Lawyers: ‘Hotel Rwanda’ hero at risk of torture
Lawyers for “Hotel Rwanda” hero Paul Rusesabagina on Monday said their client is at risk of torture after his arrest on terrorism charges.
In a complaint with the United Nations special rapporteur on torture, Rusesabagina’s attorneys said he has not been able to speak to his legal team or family since his arrest last week. They called for a probe into whether he “is still alive,” The Associated Press reported.
It also claims the lawyer claiming to represent Rusesabagina was appointed without his consent. “[T]here is no way Mr. Rusesabagina would interview and voluntarily hire a lawyer without consulting with his own family first,” the complaint states, according to the AP.
President Paul Kagame has suggested Rusesabagina was tricked into returning to Rwanda, where he has not lived since 1996. Kagame said in a national broadcast that Rusesabagina “brought himself [to Rwanda] — even if he may not have intended it.”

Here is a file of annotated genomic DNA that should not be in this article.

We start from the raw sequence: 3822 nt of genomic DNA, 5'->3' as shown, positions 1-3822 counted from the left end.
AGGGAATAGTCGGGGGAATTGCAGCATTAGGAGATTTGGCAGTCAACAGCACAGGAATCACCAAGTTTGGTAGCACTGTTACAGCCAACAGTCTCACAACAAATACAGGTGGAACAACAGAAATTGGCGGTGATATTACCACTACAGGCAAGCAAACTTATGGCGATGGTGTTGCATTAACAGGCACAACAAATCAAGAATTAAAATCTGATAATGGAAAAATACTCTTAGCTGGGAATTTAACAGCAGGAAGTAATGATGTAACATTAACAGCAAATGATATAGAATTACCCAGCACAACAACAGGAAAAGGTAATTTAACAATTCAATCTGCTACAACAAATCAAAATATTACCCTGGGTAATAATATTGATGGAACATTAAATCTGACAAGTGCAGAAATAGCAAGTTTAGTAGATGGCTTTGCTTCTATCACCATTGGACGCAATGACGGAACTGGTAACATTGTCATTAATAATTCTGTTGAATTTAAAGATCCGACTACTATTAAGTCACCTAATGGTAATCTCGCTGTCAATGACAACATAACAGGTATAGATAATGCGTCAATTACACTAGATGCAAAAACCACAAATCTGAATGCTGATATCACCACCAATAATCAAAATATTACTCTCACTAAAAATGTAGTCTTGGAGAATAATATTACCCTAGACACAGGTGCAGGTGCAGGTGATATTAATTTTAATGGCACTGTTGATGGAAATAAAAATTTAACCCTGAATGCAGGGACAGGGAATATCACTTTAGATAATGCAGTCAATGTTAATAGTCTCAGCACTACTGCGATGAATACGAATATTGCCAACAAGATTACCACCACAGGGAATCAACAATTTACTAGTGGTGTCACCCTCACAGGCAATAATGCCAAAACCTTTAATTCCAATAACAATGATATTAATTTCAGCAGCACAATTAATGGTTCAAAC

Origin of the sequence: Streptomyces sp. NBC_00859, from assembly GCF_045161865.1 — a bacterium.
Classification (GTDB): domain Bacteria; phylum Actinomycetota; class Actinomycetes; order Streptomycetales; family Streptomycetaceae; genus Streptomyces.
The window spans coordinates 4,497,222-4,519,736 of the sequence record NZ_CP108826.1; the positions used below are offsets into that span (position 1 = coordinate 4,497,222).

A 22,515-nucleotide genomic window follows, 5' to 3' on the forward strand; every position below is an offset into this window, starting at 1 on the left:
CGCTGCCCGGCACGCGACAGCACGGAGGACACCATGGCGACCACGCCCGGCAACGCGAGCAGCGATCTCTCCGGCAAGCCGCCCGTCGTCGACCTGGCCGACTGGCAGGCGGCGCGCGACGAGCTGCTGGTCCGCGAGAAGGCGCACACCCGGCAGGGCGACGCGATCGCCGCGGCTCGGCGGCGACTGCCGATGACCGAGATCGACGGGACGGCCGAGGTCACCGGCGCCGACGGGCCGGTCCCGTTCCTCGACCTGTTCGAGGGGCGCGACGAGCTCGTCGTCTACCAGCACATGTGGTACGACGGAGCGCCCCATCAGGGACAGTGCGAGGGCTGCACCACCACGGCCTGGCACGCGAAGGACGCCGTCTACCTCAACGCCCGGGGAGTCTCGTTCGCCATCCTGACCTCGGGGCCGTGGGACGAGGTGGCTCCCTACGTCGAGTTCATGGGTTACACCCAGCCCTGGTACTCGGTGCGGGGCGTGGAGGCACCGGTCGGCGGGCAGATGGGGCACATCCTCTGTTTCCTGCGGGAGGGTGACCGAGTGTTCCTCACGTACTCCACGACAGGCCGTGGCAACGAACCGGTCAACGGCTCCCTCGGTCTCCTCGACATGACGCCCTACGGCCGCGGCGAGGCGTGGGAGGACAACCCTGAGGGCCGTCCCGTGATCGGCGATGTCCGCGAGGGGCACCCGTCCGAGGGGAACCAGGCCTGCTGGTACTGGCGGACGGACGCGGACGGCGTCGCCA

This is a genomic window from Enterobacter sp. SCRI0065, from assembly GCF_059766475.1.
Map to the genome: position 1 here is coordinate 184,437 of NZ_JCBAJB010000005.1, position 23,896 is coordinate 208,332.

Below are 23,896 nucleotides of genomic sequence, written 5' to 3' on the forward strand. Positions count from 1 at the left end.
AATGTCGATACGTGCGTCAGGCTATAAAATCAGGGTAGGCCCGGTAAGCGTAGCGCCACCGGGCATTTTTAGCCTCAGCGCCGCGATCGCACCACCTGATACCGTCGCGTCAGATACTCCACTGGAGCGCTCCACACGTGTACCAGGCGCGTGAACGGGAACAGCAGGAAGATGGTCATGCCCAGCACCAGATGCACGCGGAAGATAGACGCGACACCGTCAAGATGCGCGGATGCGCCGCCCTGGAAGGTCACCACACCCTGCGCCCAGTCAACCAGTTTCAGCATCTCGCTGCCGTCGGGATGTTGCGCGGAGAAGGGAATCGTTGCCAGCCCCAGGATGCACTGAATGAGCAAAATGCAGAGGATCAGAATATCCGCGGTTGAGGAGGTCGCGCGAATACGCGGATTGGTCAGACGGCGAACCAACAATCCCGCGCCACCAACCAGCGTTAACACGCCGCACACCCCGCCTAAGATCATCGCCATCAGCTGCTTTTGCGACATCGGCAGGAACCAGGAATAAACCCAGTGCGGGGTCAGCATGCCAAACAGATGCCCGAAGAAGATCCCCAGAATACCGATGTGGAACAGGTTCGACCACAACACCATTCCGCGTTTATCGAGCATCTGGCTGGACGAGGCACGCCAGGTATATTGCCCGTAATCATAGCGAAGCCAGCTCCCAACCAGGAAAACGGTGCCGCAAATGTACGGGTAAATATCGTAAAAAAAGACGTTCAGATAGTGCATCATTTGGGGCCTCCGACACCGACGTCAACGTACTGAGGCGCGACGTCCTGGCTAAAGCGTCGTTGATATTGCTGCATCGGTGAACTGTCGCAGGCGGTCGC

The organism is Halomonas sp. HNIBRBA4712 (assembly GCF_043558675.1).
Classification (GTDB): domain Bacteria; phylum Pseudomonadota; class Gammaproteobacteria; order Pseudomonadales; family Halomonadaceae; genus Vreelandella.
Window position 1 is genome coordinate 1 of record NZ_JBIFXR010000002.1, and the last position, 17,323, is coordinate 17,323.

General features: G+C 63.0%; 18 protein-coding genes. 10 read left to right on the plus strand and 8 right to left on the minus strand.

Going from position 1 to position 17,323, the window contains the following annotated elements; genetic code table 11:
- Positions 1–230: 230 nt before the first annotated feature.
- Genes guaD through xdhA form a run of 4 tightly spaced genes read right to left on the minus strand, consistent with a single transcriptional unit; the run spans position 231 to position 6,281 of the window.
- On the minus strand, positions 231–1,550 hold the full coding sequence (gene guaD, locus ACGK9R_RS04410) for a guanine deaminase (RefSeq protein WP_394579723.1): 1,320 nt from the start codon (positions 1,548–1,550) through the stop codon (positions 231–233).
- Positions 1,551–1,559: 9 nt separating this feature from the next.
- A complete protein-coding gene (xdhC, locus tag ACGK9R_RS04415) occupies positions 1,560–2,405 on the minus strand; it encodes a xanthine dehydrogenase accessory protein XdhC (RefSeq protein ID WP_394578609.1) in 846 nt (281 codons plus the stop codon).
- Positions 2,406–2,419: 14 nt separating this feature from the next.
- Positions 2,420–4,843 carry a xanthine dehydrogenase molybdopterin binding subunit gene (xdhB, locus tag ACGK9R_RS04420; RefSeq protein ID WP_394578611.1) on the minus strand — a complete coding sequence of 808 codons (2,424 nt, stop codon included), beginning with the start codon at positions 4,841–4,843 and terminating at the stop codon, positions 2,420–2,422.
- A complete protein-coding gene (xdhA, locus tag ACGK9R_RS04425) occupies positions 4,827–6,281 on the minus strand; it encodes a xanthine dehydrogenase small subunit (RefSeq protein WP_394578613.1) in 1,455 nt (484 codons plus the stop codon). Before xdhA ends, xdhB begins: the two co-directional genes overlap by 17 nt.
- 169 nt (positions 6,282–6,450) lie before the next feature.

Rusesabagina’s family has said the Belgian citizen and longtime Kagame critic was “kidnapped,” and would never deliberately board a plane to Rwanda.
Rusesabagina last spoke with his family while he was in Dubai. The complaint calls on the United Arab Emirates to prove it was not involved in the arrest by producing “all evidence concerning Mr. Rusesabagina’s recent visit to Dubai, including video footage of him at the hotel and airport and all information available on the airplane that transported him to Kigali.”
Rusesabagina is credited with sheltering more than 1,200 people from Hutu militias during the country’s 1994 genocide. Over a period of about 100 days, the majority ethnic group killed at least 500,000 members of the Tutsi minority and anti-genocide Hutus. Then-President George W. Bush awarded Rusesabagina the Presidential Medal of Freedom in 2005.
The Rwandan government has since accused him of involvement with a violent opposition faction. Rusesabagina has said Kagame’s government is targeting him for his history of accusing the administration of human rights abuses.